Requiem – a poem by Jo Angela Edwins


Is it animal or simply human
to mourn the loss of what you wish to lose?

Gnats spinning in your steaming face
some bright August afternoon
swing hollow in stippled rows
on abandoned spider webs
in almost cold October wind.

You sweep the mess away. Your eyes water.
Again you are the dust-kneed child
heart-stung in the playground corner,
beguiled by the caterpillar crushed beneath
the careless bounce of a ball.

A teacher tells you life’s like that,
death and birth a cycle spinning
like hoops around your playmates’ bellies.
A tough-minded parent insists
this mad world will squeeze your soul to bursting
if such small things stick hard in your throat.

But they do. Some dim autumn afternoon
you watch dark birds by the dozens dip and rise
in synchronized clouds of motion over
the graying stubble of a farmer’s field.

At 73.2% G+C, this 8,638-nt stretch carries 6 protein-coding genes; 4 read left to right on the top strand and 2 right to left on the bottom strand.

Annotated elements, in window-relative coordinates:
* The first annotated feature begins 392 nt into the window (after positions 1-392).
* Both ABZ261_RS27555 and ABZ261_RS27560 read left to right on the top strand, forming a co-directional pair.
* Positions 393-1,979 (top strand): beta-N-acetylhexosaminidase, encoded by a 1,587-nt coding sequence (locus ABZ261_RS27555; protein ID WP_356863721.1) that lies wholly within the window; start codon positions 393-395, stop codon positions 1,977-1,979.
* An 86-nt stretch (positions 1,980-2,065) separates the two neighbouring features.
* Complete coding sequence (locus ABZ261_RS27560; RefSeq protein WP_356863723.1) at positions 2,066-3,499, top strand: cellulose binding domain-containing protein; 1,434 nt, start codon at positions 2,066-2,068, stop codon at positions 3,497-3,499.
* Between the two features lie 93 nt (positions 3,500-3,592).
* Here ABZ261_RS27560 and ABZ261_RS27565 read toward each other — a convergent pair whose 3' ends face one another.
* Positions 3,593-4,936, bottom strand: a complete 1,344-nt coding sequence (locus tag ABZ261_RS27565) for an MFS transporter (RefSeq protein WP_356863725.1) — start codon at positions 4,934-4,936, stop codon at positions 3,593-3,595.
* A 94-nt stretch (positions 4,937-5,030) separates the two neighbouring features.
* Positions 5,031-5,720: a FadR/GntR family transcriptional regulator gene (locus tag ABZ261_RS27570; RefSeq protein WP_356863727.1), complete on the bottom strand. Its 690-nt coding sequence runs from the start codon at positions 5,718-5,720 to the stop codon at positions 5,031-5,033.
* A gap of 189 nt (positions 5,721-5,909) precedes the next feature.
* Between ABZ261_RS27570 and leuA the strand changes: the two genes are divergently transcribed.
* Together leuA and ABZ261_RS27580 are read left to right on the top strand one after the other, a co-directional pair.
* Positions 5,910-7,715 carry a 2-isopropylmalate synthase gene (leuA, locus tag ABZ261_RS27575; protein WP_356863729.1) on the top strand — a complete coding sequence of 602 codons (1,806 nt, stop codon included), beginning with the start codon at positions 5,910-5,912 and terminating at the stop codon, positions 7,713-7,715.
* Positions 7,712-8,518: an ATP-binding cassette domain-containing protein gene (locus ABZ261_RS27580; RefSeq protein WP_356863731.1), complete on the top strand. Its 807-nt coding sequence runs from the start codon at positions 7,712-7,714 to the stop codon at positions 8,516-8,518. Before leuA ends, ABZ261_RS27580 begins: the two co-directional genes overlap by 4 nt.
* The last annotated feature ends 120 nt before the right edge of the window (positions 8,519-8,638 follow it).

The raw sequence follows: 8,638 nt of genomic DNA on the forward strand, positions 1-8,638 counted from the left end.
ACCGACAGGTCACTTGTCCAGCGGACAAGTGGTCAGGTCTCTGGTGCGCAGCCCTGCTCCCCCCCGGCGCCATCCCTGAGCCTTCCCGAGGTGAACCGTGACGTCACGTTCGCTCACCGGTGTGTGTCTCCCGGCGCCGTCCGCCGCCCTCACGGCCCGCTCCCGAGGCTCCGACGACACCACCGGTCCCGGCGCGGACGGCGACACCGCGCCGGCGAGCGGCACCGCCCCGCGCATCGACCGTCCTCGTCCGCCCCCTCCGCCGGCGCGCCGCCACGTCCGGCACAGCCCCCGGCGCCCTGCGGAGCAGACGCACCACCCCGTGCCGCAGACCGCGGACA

Past the strange grandeur of the moment,
your first thought as their ranks disappear
is to wonder how many will fall from the air
before reaching some warmer destination.

A friend calls you morbid. Perhaps she’s right,
but you wish to think better of yourself,
so you label this grief for the least of us, fleeting,
an excess of love—soft as silk threads,
wide as a flying thing’s horizon.

Jo Angela Edwins lives and teaches in Florence, SC. Her chapbook Play was published in 2016, and she has poems appearing or set to appear in The A3 ReviewQuarterday ReviewRed Rock Review, and Thimble. She has received awards from Winning Writers, Poetry Super Highway, and the SC Academy of Authors, and she currently serves as poet laureate of the Pee Dee region of South Carolina. Aside from poetry, she loves animals, flowers, and far too many television crime shows.

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